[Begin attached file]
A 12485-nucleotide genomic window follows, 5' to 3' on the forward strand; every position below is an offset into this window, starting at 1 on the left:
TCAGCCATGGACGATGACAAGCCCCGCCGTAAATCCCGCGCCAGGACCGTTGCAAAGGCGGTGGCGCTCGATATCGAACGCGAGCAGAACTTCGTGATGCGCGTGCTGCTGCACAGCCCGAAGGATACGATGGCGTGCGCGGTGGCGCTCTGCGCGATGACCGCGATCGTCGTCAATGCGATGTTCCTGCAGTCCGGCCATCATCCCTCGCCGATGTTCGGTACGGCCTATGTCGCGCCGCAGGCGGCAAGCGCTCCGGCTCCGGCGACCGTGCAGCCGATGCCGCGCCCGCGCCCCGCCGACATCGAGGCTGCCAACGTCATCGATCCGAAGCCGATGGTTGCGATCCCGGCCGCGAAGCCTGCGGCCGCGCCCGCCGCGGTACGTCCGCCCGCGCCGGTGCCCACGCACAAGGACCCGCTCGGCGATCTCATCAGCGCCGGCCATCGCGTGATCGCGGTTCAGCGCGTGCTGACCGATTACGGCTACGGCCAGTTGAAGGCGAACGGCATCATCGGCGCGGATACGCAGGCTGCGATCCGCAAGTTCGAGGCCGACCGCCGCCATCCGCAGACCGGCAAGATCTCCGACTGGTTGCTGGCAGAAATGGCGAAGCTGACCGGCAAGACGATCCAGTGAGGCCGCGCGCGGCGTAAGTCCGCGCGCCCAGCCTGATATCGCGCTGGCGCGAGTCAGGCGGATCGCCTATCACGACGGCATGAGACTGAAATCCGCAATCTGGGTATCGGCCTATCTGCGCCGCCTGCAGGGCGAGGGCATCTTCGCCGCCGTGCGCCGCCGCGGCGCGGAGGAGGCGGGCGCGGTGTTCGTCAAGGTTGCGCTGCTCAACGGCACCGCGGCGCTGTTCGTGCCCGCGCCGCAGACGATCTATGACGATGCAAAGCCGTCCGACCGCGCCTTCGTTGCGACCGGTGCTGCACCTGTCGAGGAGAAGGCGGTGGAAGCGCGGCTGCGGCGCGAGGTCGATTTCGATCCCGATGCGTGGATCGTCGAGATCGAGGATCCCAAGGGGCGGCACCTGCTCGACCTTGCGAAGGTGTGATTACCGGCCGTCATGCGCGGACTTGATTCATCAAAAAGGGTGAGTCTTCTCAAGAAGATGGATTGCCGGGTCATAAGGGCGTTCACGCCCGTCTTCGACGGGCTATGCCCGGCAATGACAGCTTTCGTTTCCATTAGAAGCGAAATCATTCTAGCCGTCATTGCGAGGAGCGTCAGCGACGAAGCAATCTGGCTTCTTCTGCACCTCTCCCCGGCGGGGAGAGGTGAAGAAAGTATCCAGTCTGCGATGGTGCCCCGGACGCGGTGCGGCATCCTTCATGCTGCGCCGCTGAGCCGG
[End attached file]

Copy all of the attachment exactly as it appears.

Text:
A 12485-nucleotide genomic window follows, 5' to 3' on the forward strand; every position below is an offset into this window, starting at 1 on the left:
TCAGCCATGGACGATGACAAGCCCCGCCGTAAATCCCGCGCCAGGACCGTTGCAAAGGCGGTGGCGCTCGATATCGAACGCGAGCAGAACTTCGTGATGCGCGTGCTGCTGCACAGCCCGAAGGATACGATGGCGTGCGCGGTGGCGCTCTGCGCGATGACCGCGATCGTCGTCAATGCGATGTTCCTGCAGTCCGGCCATCATCCCTCGCCGATGTTCGGTACGGCCTATGTCGCGCCGCAGGCGGCAAGCGCTCCGGCTCCGGCGACCGTGCAGCCGATGCCGCGCCCGCGCCCCGCCGACATCGAGGCTGCCAACGTCATCGATCCGAAGCCGATGGTTGCGATCCCGGCCGCGAAGCCTGCGGCCGCGCCCGCCGCGGTACGTCCGCCCGCGCCGGTGCCCACGCACAAGGACCCGCTCGGCGATCTCATCAGCGCCGGCCATCGCGTGATCGCGGTTCAGCGCGTGCTGACCGATTACGGCTACGGCCAGTTGAAGGCGAACGGCATCATCGGCGCGGATACGCAGGCTGCGATCCGCAAGTTCGAGGCCGACCGCCGCCATCCGCAGACCGGCAAGATCTCCGACTGGTTGCTGGCAGAAATGGCGAAGCTGACCGGCAAGACGATCCAGTGAGGCCGCGCGCGGCGTAAGTCCGCGCGCCCAGCCTGATATCGCGCTGGCGCGAGTCAGGCGGATCGCCTATCACGACGGCATGAGACTGAAATCCGCAATCTGGGTATCGGCCTATCTGCGCCGCCTGCAGGGCGAGGGCATCTTCGCCGCCGTGCGCCGCCGCGGCGCGGAGGAGGCGGGCGCGGTGTTCGTCAAGGTTGCGCTGCTCAACGGCACCGCGGCGCTGTTCGTGCCCGCGCCGCAGACGATCTATGACGATGCAAAGCCGTCCGACCGCGCCTTCGTTGCGACCGGTGCTGCACCTGTCGAGGAGAAGGCGGTGGAAGCGCGGCTGCGGCGCGAGGTCGATTTCGATCCCGATGCGTGGATCGTCGAGATCGAGGATCCCAAGGGGCGGCACCTGCTCGACCTTGCGAAGGTGTGATTACCGGCCGTCATGCGCGGACTTGATTCATCAAAAAGGGTGAGTCTTCTCAAGAAGATGGATTGCCGGGTCATAAGGGCGTTCACGCCCGTCTTCGACGGGCTATGCCCGGCAATGACAGCTTTCGTTTCCATTAGAAGCGAAATCATTCTAGCCGTCATTGCGAGGAGCGTCAGCGACGAAGCAATCTGGCTTCTTCTGCACCTCTCCCCGGCGGGGAGAGGTGAAGAAAGTATCCAGTCTGCGATGGTGCCCCGGACGCGGTGCGGCATCCTTCATGCTGCGCCGCTGAGCCGG